I didn’t want to waste another piece of my life calling another company, but did anyway. I was optimistic about WOW, having heard CEO Colleen Abdoullah speak at an AME conference about outstanding customer service. Uh oh, not so. First, the phone menu actually lacked any option for a service request. I tried the old trick of hitting zero to get an operator, but no luck there. I decided I just had to connect to a sales rep and see if they could handle something outside their functional area. Well, they could do that. The woman took the report and said there would be a guy out the next day.

WOW. The WOW cable guy looked at the box. Then he said that WOW knew that it was sitting like this. It happens that they installed a gadget that was bigger than the box. So they would have to come back and put in a bigger box. That was many weeks ago. Well, it’s not my cable service that’s going to go out when water got into something electrical or electronic. The lawn service has been getting grass inside it. About time for a mouse to start nesting there. Or the bees that were colonizing my mailbox.

Let’s look at the unnecessary waste here. Several people in the neighborhood have stopped to do a good deed and try to close the box. I made two phone calls, wasting my time and the time that WOW and Comcast were paying their customer service and sales reps for. The service divisions of both companies had to schedule service calls, pay for the gas and the service guys’ time, plus our time getting the story from them. The box could be damaged by the weather. In any case, the installers will have to clean it out when they finally get here.

How come they didn’t know before they installed the new device that the receptacles in our neighborhood weren’t big enough? Seems like their database ought to have that among the details of location, age, and so on, of their equipment.

Isn’t it just as easy to switch the boxes now as later? Can’t the scheduling process handle that? Are they trying to minimize miles by batching the installation of the new boxes? Is that a cause of all the unplanned waste?

I doubt that financial reports will reveal this extra cost. If the right people were at the dispatch yard or the call center, riding along on a route occasionally, or listening to the service and call center reps, they could agree to a better process. If they were accustomed to lean thinking.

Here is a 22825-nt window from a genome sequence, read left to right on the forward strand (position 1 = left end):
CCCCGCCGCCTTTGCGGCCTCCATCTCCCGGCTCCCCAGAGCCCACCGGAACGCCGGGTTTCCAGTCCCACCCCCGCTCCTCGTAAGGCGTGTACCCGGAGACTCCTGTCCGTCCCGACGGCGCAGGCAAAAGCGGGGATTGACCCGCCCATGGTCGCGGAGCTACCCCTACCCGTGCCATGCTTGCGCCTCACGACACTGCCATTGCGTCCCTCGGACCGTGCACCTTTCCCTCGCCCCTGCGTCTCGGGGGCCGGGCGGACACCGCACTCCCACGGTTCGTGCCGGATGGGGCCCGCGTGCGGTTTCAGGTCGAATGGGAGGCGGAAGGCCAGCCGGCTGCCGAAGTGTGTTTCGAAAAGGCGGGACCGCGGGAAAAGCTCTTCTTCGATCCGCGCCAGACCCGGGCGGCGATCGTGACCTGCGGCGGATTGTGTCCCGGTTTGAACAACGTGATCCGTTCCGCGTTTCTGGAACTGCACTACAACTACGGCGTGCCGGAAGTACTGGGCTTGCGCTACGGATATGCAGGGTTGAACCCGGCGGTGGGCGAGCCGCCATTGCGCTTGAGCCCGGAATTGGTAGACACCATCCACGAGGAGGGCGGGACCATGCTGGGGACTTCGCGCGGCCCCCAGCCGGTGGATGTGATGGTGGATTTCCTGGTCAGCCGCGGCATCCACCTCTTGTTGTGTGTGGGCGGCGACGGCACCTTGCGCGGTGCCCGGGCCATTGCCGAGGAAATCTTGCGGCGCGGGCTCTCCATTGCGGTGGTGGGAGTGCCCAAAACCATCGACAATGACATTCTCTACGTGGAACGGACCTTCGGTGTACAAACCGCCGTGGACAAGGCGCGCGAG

Till then, we live with the irritating “what’s wrong with this picture?” mental alert every time we catch sight of this thing, and think a little less of WOW as a company. 

Jul 4, 2012

Fireworks at the gemba

Seeing fireworks from a distance is like managing from your office.

Our city held its fireworks display last night, not too far from my house. I'm not attracted to huge throngs of people, and by 10:15 pm, I'm usually in bed with my book. I couldn't see them, but the explosions were rattling my windows. 


I can choose to hear and feel the fireworks from down the road, look at pictures on the local news website, or watch them on YouTube, perhaps,

But when you are at the park, lying on your blanket under the bursts of light and color, the ground shaking with the blasts, your hands over your ears, going "Ooooh" and "Wow!" it's a completely different matter. 

So is being at the gemba. You hear the machines, feel the impact when the press meets the die or the cutting tool winds the metal off the workpiece, feel the heat of forging or heat treating.Your sense of smell, perhaps below your consciousness, informs you of something overheating, fumes that should be exhausted, grease that should be cleaned, if conditions are in need of improvement. You are immersed in the experience, from feeling the floor beneath you as you walk, the activity 360 degrees around you, cranes above you, whether the illumination is adequate, too bright, or murky. 

You can answer or ask a question the moment the opportunity arises. Does the employee or manager know about the process as a whole or the operation in front of you? Is there enthusiasm and confidence, or hesitation? You see the faces of the employees: concentrating, smiling, or scowling. 

If you're miles away, you can get detailed real-time reporting on your new "dashboard" or get weekly or monthly "numbers." You can call or skype somebody, or even get a live video feed if you want.

If you're getting trained, you can read a book, go through a simulation, do some online learning, watch videos.

If you are in IT or engineering, you can talk to people, work to specifications, and test, test, test.

If you are in HR, you can collect performance evaluations, train people, and interview new hires or departing employees.


But you don't really get it if you're not THERE!